There are still two years to go until the World Cup takes places in Russia, but it is already one of the most controversial tournaments in football history. There have been numerous questions asked about the decision to award the tournament to Russia amid allegations of FIFA officials taking bribes for votes. However Saturday’s events in Marseille showed us why a World Cup in Russia cannot happen, with hooliganism and racism still rife amongst football supporters in the country.
Very few people will remember the game of football that took place in Marseille on Saturday night. The match between Russia and England, both sides’ first at Euro 2016, was in fact a very entertaining one, with Vasili Berezutski levelling in stoppage time after Eric Dier had given England the lead with a powerful free kick.
Unfortunately the game will live long in the memory for events that took place off the pitch, not on it. At the full time whistle, Russian supporters crossed barriers between the fans, sending England fans scurrying for cover. This was an incident that went way beyond the usual friendly banter we see between football fans in England.
Not long after Berezutski equalised for Russia, fans were seen climbing over barriers to reach England supporters, situated just a few metres away. Videos posted online and eye witness reports tell a story of Russians making violent advances on English fans, sending them running for safety in the midst of genuine fear.
This was not a spur of the moment attack. Reports suggest that a firework was set off among Russian fans to signal the beginning of an attack on both English fans and French neutrals. Many were dressed in balaclavas to hide their identities, with a video showing a flare gun being fired into opposition fans.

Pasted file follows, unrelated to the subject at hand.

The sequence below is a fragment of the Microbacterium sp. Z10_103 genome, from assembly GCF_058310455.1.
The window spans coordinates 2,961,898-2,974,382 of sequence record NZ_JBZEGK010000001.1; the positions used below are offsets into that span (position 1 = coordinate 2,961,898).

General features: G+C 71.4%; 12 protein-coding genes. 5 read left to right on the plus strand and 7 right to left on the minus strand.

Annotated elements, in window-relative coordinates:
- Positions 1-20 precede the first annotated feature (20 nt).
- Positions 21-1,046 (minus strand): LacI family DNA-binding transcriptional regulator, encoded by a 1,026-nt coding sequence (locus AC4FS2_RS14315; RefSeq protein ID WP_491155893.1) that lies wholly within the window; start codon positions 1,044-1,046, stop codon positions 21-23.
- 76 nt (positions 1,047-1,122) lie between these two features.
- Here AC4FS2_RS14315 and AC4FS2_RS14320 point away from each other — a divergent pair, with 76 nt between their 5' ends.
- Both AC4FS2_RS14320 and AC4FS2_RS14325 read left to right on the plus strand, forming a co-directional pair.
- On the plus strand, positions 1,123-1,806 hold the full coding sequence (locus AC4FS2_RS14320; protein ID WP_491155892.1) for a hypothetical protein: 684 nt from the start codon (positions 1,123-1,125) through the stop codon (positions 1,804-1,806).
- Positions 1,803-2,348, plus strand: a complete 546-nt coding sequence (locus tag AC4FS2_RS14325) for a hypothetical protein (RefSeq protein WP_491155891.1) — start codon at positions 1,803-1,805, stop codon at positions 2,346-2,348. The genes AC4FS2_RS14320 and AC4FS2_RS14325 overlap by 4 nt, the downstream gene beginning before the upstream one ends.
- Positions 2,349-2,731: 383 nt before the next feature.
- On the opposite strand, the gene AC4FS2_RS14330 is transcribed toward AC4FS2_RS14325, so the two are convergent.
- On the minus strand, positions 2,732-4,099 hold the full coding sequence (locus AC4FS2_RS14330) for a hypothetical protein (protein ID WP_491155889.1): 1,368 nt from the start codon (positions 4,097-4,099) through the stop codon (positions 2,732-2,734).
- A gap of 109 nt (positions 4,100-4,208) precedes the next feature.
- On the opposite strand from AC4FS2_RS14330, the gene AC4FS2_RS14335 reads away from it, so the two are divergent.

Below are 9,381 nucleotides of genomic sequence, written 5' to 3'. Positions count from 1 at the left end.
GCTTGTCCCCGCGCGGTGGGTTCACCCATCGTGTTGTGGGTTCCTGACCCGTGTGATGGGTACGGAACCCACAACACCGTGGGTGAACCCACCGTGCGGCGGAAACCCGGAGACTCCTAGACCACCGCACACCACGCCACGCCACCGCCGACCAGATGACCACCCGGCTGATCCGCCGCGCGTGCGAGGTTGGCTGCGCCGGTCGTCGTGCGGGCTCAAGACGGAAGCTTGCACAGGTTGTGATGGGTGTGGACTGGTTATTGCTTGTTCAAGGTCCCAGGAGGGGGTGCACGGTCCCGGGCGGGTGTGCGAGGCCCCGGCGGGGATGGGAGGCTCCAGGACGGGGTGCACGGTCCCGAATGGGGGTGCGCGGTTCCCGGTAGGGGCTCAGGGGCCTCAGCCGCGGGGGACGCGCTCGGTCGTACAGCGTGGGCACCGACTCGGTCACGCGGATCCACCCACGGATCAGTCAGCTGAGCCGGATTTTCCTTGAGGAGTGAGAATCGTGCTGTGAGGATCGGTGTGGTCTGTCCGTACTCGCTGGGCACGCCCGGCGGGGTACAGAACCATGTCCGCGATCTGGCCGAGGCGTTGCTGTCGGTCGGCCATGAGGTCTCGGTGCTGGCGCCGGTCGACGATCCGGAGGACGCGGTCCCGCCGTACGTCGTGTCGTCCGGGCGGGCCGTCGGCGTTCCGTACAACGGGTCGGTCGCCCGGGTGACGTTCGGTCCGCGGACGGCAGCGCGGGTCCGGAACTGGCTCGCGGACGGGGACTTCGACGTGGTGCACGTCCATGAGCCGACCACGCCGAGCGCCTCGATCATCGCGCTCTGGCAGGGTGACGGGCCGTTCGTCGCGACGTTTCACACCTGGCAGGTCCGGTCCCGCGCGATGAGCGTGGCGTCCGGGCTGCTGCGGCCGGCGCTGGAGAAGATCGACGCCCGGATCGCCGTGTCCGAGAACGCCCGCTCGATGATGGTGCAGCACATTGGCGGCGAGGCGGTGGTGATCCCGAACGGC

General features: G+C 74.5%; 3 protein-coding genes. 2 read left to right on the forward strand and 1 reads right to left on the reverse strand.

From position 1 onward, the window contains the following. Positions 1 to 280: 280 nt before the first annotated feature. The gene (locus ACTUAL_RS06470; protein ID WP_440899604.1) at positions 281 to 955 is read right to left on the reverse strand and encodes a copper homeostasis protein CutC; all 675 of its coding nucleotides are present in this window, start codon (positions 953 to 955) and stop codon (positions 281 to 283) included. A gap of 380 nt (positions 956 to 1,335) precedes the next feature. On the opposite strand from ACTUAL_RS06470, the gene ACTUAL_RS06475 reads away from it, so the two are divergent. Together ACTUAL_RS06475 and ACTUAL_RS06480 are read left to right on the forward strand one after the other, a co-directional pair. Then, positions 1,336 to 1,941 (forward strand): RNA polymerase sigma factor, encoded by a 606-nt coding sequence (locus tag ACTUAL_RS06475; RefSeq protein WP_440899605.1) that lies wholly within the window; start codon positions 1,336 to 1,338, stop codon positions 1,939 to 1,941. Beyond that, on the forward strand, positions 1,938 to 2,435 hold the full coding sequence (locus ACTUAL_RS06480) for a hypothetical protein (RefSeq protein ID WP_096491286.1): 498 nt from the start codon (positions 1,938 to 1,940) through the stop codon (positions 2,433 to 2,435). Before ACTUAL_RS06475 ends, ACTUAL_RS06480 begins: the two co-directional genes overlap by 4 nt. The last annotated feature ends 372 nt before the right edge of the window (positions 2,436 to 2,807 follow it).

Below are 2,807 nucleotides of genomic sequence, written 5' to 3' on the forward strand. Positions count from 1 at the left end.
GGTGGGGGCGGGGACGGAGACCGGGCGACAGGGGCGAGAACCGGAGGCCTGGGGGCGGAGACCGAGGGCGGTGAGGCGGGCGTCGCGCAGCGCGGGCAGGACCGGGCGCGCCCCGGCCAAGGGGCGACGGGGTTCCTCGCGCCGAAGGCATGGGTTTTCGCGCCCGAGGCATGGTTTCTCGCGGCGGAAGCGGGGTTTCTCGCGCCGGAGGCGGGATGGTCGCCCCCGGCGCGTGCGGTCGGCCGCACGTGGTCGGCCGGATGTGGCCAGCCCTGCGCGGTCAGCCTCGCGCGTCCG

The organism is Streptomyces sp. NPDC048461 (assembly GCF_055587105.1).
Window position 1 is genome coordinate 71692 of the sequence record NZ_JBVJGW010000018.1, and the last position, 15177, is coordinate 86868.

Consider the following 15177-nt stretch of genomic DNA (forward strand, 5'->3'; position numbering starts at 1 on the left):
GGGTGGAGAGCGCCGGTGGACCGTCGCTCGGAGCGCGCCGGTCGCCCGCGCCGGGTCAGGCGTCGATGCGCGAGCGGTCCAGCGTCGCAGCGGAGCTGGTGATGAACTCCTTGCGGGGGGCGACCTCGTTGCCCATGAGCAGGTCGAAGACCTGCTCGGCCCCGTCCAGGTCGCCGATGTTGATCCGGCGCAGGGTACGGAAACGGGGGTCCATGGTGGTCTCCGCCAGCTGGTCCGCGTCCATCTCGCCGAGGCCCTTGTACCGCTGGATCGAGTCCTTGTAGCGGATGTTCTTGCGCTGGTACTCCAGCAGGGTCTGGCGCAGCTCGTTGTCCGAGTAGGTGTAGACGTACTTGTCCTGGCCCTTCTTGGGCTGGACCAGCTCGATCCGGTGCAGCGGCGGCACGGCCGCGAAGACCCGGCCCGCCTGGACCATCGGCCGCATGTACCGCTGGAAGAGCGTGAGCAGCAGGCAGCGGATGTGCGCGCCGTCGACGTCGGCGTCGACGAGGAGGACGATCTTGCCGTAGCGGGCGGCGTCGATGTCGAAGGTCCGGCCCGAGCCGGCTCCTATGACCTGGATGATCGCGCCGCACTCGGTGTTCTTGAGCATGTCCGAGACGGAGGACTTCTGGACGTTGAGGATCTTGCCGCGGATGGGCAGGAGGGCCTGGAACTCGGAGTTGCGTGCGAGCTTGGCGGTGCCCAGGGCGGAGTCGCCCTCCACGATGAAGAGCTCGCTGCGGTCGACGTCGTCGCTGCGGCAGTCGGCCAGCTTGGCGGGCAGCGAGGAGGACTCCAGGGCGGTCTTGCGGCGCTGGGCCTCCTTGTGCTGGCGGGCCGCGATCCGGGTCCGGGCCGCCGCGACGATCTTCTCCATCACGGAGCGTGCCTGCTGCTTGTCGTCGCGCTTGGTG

This was a planned attack, something that was repeated on the streets of Marseille both before and after the game. Journalists and fans have shared stories of groups of Russian’s in black shirts and balaclavas charging at England fans, armed with knives. One England fan is in a serious condition in hospital following an attack, while numerous others have reported injuries.
The fact is that the idea of hooliganism is engraved in the culture of Russian football, and there are regular incidents of fans in the country turning up with the sole purpose of causing trouble. Russian media summed up the attitude to the problem in the nation, by claiming England fans made a “cowardly retreat from the field of battle”.
Hooliganism is a problem that simply hasn’t been dealt with in Russia. In other nations, this was something that was put a stop to decades ago, but not in Russia. There is no way that a World Cup can be held there just two years from now, and we can guarantee the safety of all the travelling supporters.
There will be some blame rightly placed on security forces in France for the lack of segregation and the very small numbers of stewards, but when England goalkeeper Joe Hart is having to tell fans to stay in the stadium to “stay safe”, we have a serious problem.
Given that this is something that has gone on in Russia for so long, it isn’t something that authorities will be able to stamp out before the World Cup. UEFA has threatened to throw both Russia and England out of the tournament if they are responsible for any more crowd trouble, but this isn’t realistically going to happen.
The only way that we can ensure fans are safe to travel to Russia in the future is to strip them of the World Cup. This is the only action that will give the Russian FA, who at times have been seen to be almost sympathisers of hooliganism amongst football supporters, any reason to take action over the issue in the country, and judging from Saturday’s events, action is clearly needed.